Phase the Fifth: The Woman Pays
41. CHAPTER XLI (continued)
"Goodnight, my pretty maid": to which she civilly
The light still remaining in the sky lit up her face,
though the landscape was nearly dark. The man turned
and stared hard at her.
"Why, surely, it is the young wench who was at
Trantridge awhile--young Squire d'Urberville's friend?
I was there at that time, though I don't live there
She recognized in him the well-to-do boor whom Angel
had knocked down at the inn for addressing her
coarsely. A spasm of anguish shot through her, and she
returned him no answer.
"Be honest enough to own it, and that what I said in
the town was true, though your fancy-man was so up
about it--hey, my sly one? You ought to beg my pardon
for that blow of his, considering."
Still no answer came from Tess. There seemed only one
escape for her hunted soul. She suddenly took to her
heels with the speed of the wind, and, without looking
behind her, ran along the road till she came to a gate
which opened directly into a plantation. Into this she
plunged, and did not pause till she was deep enough in
its shade to be safe against any possibility of
Under foot the leaves were dry, and the foliage of some
holly bushes which grew among the deciduous trees was
dense enough to keep off draughts. She scraped
together the dead leaves till she had formed them into
a large heap, making a sort of nest in the middle.
Into this Tess crept.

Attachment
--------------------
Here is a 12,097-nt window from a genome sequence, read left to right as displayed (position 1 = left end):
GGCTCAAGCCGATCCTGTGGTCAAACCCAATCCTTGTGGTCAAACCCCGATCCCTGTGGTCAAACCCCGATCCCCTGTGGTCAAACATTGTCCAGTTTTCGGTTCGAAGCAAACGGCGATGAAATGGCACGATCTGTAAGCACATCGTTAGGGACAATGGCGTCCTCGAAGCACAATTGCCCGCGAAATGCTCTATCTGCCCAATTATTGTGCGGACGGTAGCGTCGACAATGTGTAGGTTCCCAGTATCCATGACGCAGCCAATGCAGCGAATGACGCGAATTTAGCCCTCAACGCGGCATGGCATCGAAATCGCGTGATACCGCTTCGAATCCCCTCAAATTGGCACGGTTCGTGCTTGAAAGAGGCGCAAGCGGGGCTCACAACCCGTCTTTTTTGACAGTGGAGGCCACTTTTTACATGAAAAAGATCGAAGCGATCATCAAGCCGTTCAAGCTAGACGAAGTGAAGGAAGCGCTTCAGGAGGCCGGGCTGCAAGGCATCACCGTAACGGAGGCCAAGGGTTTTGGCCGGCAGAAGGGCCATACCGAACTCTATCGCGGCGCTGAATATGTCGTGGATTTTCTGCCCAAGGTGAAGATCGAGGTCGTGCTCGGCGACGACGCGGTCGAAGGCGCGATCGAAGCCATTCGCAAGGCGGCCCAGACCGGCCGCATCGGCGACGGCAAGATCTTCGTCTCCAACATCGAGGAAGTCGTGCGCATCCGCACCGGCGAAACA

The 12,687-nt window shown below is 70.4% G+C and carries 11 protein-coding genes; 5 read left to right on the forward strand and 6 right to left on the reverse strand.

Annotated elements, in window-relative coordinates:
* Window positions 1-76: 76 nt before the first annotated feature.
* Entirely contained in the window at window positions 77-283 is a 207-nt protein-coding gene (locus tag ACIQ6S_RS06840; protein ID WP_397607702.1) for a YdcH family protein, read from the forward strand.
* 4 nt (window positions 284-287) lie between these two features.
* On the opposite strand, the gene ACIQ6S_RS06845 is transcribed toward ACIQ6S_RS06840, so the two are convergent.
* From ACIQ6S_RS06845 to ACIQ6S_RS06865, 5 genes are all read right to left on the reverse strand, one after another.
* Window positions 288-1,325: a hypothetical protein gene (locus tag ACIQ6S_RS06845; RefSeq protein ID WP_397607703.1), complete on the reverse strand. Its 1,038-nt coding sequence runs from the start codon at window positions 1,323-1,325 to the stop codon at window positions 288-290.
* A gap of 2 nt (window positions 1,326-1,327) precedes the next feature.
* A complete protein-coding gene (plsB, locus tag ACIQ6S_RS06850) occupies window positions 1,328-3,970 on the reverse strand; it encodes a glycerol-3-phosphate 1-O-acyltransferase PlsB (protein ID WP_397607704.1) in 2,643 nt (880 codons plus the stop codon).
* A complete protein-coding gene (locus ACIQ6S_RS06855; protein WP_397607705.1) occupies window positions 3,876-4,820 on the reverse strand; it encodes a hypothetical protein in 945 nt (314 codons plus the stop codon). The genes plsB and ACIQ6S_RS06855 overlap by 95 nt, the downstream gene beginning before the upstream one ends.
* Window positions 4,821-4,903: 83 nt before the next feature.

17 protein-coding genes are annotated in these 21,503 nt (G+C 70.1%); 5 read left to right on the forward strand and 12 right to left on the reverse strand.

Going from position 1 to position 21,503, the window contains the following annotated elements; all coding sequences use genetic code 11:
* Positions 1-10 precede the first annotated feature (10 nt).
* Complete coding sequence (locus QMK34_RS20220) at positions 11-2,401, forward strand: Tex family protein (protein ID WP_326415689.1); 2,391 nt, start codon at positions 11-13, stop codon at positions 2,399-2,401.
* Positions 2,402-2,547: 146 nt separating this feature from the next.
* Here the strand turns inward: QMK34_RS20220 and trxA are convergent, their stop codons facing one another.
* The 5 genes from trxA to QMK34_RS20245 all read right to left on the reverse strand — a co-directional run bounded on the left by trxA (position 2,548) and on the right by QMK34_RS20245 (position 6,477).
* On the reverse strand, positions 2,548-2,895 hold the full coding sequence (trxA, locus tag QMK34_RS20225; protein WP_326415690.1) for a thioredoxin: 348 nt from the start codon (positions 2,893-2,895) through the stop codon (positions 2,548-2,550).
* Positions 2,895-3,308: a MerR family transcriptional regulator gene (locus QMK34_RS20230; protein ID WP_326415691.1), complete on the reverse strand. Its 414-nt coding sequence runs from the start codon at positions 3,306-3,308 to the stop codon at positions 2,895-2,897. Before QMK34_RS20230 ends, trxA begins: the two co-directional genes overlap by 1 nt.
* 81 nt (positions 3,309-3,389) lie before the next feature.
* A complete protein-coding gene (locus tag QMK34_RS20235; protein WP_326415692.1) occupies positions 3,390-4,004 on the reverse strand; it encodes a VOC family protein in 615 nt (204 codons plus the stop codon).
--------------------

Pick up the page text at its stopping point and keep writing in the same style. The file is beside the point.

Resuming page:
Such sleep as she got was naturally fitful; she fancied
she heard strange noises, but persuaded herself that
they were caused by the breeze. She thought of her
husband in some vague warm clime on the other side of
the globe, while she was here in the cold. Was there
another such a wretched being as she in the world?
Tess asked herself; and, thinking of her wasted life,
said, "All is vanity." She repeated the words
mechanically, till she reflected that this was a most
inadequate thought for modern days. Solomon had
thought as far as that more than two thousand years
ago; she herself, though not in the van of thinkers,
had got much further. If all were only vanity, who
would mind it? All was, alas, worse than
vanity--injustice, punishment, exaction, death. The
wife of Angel Clare put her hand in her brow, and felt
its curve, and the edges of her eye-sockets perceptible
under the soft skin, and thought as she did so that a
time would come when that bone would be bare. "I wish
it were now," she said.